Xconomy National – An ambitious plan to recruit 1 million U.S. volunteers and amass a treasure trove of their health information will start next week with a “beta test” that health officials hope to eventually expand nationwide.
National Institutes of Health director Francis Collins said Wednesday that the Precision Medicine Initiative (SciPol brief available) will begin in Pittsburgh, where the agency aims to enroll up to 15,000 participants by the end of summer. It’s the start of a plan whose seeds were planted more than two years ago, when former President Barack Obama proposed a study to glean insights about health and disease by tracking a large group of people over decades.
The financial support for All of Us is still uncertain. Earlier this month, when Congress reached a plan to fund the federal government through the remainder of the fiscal year, lawmakers gave the NIH, which will finance the initiative, a budget boost. But the 2018 budget plan proposed by the Trump administration includes deep funding cuts to the NIH. It’s unclear if those cuts will hold when the budget ultimately makes its way through Congress, but even if things change, some NIH officials reportedly fear that the Trump administration will propose other ways to cut back NIH spending.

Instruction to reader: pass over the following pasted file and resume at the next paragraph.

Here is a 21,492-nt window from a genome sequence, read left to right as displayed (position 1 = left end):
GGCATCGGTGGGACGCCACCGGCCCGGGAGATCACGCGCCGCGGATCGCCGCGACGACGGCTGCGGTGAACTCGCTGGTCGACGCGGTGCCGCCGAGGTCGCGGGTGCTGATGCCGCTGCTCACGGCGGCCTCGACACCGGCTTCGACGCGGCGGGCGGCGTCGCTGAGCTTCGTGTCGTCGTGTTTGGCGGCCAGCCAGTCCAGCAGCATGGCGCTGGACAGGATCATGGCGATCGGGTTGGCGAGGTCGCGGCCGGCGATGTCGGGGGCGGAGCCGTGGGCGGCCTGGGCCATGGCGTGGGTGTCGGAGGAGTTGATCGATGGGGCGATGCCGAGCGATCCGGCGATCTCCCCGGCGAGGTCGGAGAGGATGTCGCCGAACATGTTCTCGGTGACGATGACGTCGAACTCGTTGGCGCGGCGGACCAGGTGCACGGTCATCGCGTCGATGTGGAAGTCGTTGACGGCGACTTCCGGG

Collins said that All of Us will draw most of its financial support from the 21st Century Cures Act (SciPol brief available), a wide-ranging law that aims bolster biomedical research and also speed up the development and approval of new drugs and medical devices. The legislation, which earmarked $4.8 billion in financial support for the NIH, received bipartisan support in Congress last year. Collins said that under that law, All of Us is authorized to receive $1.5 billion over 10 years. He described the funds as “no-year money,” meaning that they can be spent now or later, giving the NIH flexibility. But Collins hopes that enrollment won’t take 10 years. His goal is to reach the 1 million volunteer mark by the end of 2022.
Read more at Xconomy National.